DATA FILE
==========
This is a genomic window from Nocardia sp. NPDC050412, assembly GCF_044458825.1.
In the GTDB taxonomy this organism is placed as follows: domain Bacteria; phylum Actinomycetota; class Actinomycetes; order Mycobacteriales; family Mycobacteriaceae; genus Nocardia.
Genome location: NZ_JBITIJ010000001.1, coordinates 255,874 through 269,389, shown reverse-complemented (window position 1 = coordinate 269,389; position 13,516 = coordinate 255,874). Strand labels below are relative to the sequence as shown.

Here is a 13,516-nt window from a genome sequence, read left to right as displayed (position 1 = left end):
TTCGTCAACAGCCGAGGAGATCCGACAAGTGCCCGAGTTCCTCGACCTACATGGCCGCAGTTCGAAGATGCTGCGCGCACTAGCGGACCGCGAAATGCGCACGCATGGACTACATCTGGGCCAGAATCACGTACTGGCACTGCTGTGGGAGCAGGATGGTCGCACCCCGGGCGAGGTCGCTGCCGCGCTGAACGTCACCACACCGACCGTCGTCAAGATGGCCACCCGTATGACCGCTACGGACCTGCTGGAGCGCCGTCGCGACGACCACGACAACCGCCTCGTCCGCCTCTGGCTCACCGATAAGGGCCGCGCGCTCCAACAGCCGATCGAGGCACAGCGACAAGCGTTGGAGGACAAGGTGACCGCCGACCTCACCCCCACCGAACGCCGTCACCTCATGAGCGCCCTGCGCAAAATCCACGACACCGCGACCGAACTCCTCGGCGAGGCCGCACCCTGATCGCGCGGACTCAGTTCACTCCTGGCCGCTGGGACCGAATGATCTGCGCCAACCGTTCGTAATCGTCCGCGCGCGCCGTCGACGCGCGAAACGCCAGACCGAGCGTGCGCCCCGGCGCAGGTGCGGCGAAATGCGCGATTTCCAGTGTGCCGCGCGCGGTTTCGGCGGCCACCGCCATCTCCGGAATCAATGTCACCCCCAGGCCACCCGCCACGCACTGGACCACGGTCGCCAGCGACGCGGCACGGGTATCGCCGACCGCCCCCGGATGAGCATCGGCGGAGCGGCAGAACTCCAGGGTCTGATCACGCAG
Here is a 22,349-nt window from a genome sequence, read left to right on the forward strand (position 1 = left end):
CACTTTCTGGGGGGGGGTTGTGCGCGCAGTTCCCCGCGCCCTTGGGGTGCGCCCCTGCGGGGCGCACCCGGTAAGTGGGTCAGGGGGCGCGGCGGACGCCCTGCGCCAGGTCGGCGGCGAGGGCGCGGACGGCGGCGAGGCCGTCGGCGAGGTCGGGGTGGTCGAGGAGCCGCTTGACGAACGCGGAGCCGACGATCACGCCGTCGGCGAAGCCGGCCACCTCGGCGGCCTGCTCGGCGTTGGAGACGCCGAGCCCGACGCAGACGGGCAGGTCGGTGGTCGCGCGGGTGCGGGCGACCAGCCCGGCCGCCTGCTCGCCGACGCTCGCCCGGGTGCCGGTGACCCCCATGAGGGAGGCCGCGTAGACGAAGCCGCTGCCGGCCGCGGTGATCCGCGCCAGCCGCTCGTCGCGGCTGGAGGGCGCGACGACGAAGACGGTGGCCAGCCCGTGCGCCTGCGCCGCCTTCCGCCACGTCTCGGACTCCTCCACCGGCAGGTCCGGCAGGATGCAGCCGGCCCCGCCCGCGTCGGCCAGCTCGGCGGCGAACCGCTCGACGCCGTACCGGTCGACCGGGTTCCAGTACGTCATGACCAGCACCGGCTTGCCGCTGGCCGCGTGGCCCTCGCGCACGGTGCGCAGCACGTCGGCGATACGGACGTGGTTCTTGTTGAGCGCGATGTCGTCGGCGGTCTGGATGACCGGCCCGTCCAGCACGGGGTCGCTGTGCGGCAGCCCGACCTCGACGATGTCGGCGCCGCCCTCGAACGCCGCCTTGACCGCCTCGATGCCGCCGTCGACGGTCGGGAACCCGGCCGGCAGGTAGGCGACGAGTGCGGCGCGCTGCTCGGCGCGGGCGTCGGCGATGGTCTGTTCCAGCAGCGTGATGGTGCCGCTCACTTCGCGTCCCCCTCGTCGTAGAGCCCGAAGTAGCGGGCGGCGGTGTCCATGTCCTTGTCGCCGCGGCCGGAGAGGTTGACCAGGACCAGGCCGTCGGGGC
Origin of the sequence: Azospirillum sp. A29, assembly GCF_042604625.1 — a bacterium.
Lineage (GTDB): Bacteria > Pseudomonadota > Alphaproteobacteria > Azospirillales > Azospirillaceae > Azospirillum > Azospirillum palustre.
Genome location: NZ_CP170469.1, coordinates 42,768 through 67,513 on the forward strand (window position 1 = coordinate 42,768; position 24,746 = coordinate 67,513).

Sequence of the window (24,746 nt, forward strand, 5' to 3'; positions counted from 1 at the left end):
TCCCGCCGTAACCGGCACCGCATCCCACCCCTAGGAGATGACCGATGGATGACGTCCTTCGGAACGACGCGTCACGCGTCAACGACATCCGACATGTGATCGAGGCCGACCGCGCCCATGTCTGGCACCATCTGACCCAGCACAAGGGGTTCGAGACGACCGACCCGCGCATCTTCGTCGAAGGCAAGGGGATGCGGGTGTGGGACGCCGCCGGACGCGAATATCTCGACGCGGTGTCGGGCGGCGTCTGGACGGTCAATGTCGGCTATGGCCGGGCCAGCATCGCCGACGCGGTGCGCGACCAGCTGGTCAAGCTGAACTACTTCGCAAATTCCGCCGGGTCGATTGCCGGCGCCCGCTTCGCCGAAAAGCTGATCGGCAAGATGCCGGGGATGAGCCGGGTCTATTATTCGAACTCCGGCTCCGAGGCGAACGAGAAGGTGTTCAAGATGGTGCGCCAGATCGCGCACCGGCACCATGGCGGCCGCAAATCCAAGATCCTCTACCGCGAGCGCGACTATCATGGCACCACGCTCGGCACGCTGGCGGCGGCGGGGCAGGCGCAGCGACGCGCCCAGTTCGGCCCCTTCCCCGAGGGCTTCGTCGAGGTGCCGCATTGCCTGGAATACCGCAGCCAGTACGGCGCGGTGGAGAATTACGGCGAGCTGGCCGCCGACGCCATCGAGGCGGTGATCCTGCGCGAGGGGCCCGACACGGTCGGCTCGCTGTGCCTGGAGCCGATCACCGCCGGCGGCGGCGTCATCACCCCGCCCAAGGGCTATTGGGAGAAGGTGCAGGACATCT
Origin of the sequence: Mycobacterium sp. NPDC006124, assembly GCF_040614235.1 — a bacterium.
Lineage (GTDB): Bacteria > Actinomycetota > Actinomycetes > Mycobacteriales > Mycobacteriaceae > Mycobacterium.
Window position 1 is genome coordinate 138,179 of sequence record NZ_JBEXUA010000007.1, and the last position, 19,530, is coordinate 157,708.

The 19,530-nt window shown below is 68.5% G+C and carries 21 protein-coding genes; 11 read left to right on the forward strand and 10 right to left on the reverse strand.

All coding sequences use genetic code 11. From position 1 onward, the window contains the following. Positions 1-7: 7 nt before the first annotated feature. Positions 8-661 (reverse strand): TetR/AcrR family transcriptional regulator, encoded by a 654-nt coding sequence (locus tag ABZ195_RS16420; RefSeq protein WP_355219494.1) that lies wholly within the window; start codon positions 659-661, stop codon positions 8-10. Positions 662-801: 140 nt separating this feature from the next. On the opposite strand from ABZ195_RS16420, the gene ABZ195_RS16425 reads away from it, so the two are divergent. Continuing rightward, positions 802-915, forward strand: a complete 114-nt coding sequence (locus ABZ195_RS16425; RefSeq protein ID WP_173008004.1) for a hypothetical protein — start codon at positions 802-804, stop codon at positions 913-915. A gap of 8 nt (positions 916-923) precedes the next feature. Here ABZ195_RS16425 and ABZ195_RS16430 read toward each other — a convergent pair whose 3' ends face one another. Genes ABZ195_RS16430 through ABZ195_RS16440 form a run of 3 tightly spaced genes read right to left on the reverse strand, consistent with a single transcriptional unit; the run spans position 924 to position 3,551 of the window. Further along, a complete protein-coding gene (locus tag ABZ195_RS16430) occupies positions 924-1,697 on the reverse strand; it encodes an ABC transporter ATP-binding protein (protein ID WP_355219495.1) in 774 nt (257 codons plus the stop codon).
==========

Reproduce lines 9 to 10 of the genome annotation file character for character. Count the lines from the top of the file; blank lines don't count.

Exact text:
Lineage (GTDB): Bacteria > Pseudomonadota > Alphaproteobacteria > Azospirillales > Azospirillaceae > Azospirillum > Azospirillum palustre.
Genome location: NZ_CP170469.1, coordinates 42,768 through 67,513 on the forward strand (window position 1 = coordinate 42,768; position 24,746 = coordinate 67,513).